Sorry about the caps. I get excited about this book.
The first time Juli Baker saw Bryce Loski, she fell head over heels in love with his beautiful blue eyes. The first time Bryce saw Juli, he fell in love with staying away from the over-enthusiastic, way-too-intelligent girl. And even though his mother tries to convince him otherwise, Bryce wants nothing to do with Juli. After all, what self-respecting seven-year-old wants to play soccer with a girl?
So Juli spends her elementary and middle-school years not-so-secretly in love with Bryce; Bryce spends his elementary and middle-school years not-so-secretly terrified of Juli. But somewhere in eighth grade, things change.
For Juli, she falls out of love with Bryce. For Bryce... well, maybe he's not in love with her, but he's curious. So what happens when things get flipped?
I love this book. It's hilarious, real, and well-written. And I liked the 'couple,' though whether eighth-graders can be considered a couple is questionable. They were amazing - together and apart. I was cheering for them all the way, maybe because I understood them both - Van Draanen writes the same event for each character in their own chapter, letting the reader see both sides of the story.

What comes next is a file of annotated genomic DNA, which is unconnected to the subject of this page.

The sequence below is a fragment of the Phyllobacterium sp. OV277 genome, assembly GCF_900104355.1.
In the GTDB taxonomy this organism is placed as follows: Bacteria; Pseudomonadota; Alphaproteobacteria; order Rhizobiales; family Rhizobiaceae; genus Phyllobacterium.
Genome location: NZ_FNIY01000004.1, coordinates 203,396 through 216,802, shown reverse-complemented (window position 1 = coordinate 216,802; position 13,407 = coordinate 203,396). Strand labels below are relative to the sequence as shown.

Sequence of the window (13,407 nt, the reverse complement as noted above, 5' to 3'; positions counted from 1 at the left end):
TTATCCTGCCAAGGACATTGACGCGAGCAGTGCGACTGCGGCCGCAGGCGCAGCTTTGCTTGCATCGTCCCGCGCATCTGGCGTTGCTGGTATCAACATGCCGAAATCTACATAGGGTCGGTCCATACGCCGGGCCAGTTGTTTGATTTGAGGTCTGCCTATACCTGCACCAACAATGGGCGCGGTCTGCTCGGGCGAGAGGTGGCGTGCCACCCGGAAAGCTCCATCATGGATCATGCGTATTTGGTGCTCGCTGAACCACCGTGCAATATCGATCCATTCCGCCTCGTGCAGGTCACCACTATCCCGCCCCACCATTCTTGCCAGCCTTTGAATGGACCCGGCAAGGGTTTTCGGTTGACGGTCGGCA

Juli is one of those girls I generally despise, especially as a love interest - manically cheerful, very intelligent, and 'thoughtful.' These usually turn out to be Mary Sues. And while Juli sometimes felt a bit Sueish, she was never unlikable. She had her failings. Bryce, on the other hand, had plenty of faults, yet managed to be completely adorable. As a quieter person, I totally understood why Juli freaked him out.
The Baker family and the Loski family were polar opposites, yet both believable. Both had their pros and cons. Sometimes it was painful to read about both of them. But - and here I have to commend Van Draanen - I loved how open Juli was about her love for her parents. And they were great parents. I'm so tired of characters who hate their parents for no reason. Juli (and Bryce, actually) break that tiresome model.
And let's not forget the subplots that run through the book. Rarely confused, always needed, and very often hilarious - Juli's chickens almost made me want to start raising them, and the Basket Boy sale was awesome.
In short, this is the way romance was meant to be written. No one's perfect, hard work is a given, and romance isn't the only thing on the characters' minds. Wendelin Van Draanen strikes again. Read it.